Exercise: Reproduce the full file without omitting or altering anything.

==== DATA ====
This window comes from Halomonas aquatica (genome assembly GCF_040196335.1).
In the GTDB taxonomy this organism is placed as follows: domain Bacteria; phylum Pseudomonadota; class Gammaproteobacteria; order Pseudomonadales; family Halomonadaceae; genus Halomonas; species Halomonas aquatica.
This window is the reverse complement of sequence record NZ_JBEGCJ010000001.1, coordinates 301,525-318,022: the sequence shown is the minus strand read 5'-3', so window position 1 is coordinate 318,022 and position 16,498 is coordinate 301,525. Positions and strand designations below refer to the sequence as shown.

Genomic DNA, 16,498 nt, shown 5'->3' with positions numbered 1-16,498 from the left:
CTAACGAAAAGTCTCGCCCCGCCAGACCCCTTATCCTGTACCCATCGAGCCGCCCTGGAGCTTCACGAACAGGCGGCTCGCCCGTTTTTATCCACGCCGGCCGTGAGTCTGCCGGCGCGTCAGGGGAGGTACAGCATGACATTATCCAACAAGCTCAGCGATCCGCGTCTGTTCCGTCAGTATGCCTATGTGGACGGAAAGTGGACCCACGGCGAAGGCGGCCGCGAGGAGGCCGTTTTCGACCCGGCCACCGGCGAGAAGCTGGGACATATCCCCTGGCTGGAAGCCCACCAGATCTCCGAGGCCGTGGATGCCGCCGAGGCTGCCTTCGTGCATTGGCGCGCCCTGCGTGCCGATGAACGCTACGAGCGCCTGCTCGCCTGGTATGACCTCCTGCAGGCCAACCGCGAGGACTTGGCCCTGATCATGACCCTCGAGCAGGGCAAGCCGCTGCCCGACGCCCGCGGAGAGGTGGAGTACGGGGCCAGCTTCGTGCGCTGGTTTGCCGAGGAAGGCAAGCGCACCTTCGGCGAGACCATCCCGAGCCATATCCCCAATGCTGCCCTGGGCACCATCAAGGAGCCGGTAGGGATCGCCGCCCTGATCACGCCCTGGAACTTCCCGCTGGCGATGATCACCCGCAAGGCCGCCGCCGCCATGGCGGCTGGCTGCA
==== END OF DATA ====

This window comes from Halomonas aquatica (genome assembly GCF_040196335.1).
In the GTDB taxonomy this organism is placed as follows: domain Bacteria; phylum Pseudomonadota; class Gammaproteobacteria; order Pseudomonadales; family Halomonadaceae; genus Halomonas; species Halomonas aquatica.
This window is the reverse complement of sequence record NZ_JBEGCJ010000001.1, coordinates 301,525-318,022: the sequence shown is the minus strand read 5'-3', so window position 1 is coordinate 318,022 and position 16,498 is coordinate 301,525. Positions and strand designations below refer to the sequence as shown.

Genomic DNA, 16,498 nt, shown 5'->3' with positions numbered 1-16,498 from the left:
CTAACGAAAAGTCTCGCCCCGCCAGACCCCTTATCCTGTACCCATCGAGCCGCCCTGGAGCTTCACGAACAGGCGGCTCGCCCGTTTTTATCCACGCCGGCCGTGAGTCTGCCGGCGCGTCAGGGGAGGTACAGCATGACATTATCCAACAAGCTCAGCGATCCGCGTCTGTTCCGTCAGTATGCCTATGTGGACGGAAAGTGGACCCACGGCGAAGGCGGCCGCGAGGAGGCCGTTTTCGACCCGGCCACCGGCGAGAAGCTGGGACATATCCCCTGGCTGGAAGCCCACCAGATCTCCGAGGCCGTGGATGCCGCCGAGGCTGCCTTCGTGCATTGGCGCGCCCTGCGTGCCGATGAACGCTACGAGCGCCTGCTCGCCTGGTATGACCTCCTGCAGGCCAACCGCGAGGACTTGGCCCTGATCATGACCCTCGAGCAGGGCAAGCCGCTGCCCGACGCCCGCGGAGAGGTGGAGTACGGGGCCAGCTTCGTGCGCTGGTTTGCCGAGGAAGGCAAGCGCACCTTCGGCGAGACCATCCCGAGCCATATCCCCAATGCTGCCCTGGGCACCATCAAGGAGCCGGTAGGGATCGCCGCCCTGATCACGCCCTGGAACTTCCCGCTGGCGATGATCACCCGCAAGGCCGCCGCCGCCATGGCGGCTGGCTGCA